My colleague had been periodically taking photographs of the gardens at a stately home in the UK for the National Trust over the last couple of years. He was however somewhat taken aback when asked to photograph the 400 year old estate map drawn on vellum, that hangs in the Great Hall, not knowing if it was a practical proposition for amateurs to tackle. We were discussing it one night over a glass of wine (or two) and decided that with a joint effort it would be ‘fun’ to have a go. It wouldn’t be a paid commission so failure would not be an issue. And so it was that we presented ourself as the venue during the early part of 2018 for a trial run. I should explain at this point that a detailed image was required so that all of the minute fading ink writing could be seen showing the field boundaries, size and owner notation. The plan by the NT researchers was to overlay our image on the current OS maps to see how the boundaries had changed and if any of the properties were in the same family ownership. The map is over 6 feet wide and 8 feet deep, rippled, falling apart and could not under any circumstances be touched! Lighting was a problem. Because we were going to be stitching several images, it had to be even and consistent. In the end I bought a flat panel LED light that fixed to the camera hot shoe, which proved ideal, and our trial shoot taking and stitching 4 images was very acceptable. Like all big organisations various permissions had to be obtained and it was only this week that we were able to get cracking. Access was the big issue for the main shoot as the top of the map was at least 10 feet high, but the NT volunteered to erect a tower scaffold for us, hopefully to solve the problem. The broad plan was to use my D750 with a 35mm prime lens. The 24Mp sensor would provide enough detail in files that were not too large in comparison to my colleague’s megapixel D850. The 35mm lens would give a reasonably wide field of view, be relatively distortion free, and stopped down to f8 should overcome the ripple problem. The rig would be tripod mounted and tethered to a laptop so that the images could be transferred and viewed immediately to check focus. The tower scaffold was a nightmare. It was not wide enough to cover the whole width of the map by about 6 inches either end and the number of braces and safety rails made accurate positioning impossible. Oh and then there was the glass lantern! Again very old and precious that hung down below the top of the map and inside the tower scaffold platform. We decided in the end to hand hold using the various bars for support despite the risk of camera shake. We would only use the tripod at the lower levels when the scaffold was out of the way. So imagine if you will me squirming about on the platform, on my knees, sitting, lying down, while my colleague dutifully held the lap top and tether and checked each shot for positioning, exposure and focus. All going fine until the LED panel fell to the floor, but mercifully undamaged when recovered. To cut a long story short it all worked. We ended up with 25 images that would need stitching together, each image being about 31Mb. Enter Lightroom. Clearly each image had to have a consistent look and so I edited the first image to get maximum clarity and from this created a preset. The remaining images were quickly edited using the preset with very satisfactory results. My first thought was to stitch each horizontal strip and then combine the strips, but Lightroom informed me that this was not possible. I ended up by selecting all 25 RAW images and hit ‘panorama’ and went off for a cup of tea, came back and went off for another cup of tea …. Eventually my final image appeared on the screen, 15,633 x 18,552 pixels, and a file size in excess of 1Gb. How easy was that? You can see the results in the accompanying photographs. The seams that you can see on the finished map image are the joints in the velum not from the digital stitching, and the distortions on the edges replicate the curled edges of the original exactly. It was a great exercise with a pleasing result, and I know that both both my colleague and I learnt a lot from the need to improvise. The first image shows our set up with the scaffold removed, the second the final image and the last a small extract from the final image at 100%.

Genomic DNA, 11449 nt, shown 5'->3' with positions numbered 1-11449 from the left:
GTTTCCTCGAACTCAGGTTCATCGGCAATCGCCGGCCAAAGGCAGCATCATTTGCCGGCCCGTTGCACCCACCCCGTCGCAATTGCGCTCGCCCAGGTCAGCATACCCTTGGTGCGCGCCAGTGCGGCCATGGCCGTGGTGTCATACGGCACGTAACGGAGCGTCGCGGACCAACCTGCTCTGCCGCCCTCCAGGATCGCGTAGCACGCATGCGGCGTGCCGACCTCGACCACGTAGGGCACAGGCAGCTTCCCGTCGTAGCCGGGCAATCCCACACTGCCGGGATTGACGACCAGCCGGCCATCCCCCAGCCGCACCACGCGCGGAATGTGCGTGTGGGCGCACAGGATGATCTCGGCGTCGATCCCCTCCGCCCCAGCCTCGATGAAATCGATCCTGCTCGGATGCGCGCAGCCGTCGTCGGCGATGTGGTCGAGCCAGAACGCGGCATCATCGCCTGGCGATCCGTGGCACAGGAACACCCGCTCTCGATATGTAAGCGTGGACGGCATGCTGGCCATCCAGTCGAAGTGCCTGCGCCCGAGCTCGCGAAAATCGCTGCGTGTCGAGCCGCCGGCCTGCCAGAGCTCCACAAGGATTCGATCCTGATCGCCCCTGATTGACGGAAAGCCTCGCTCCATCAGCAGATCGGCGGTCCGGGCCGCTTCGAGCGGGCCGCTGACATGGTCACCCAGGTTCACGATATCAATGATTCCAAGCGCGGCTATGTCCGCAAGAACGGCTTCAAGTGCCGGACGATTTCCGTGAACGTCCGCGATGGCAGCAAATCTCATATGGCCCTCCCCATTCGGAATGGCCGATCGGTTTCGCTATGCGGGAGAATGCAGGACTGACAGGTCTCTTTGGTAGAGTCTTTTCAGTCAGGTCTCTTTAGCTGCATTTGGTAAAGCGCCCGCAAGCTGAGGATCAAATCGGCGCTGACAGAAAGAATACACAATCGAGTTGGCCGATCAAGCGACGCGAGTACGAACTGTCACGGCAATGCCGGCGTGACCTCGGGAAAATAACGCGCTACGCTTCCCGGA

25. 5 points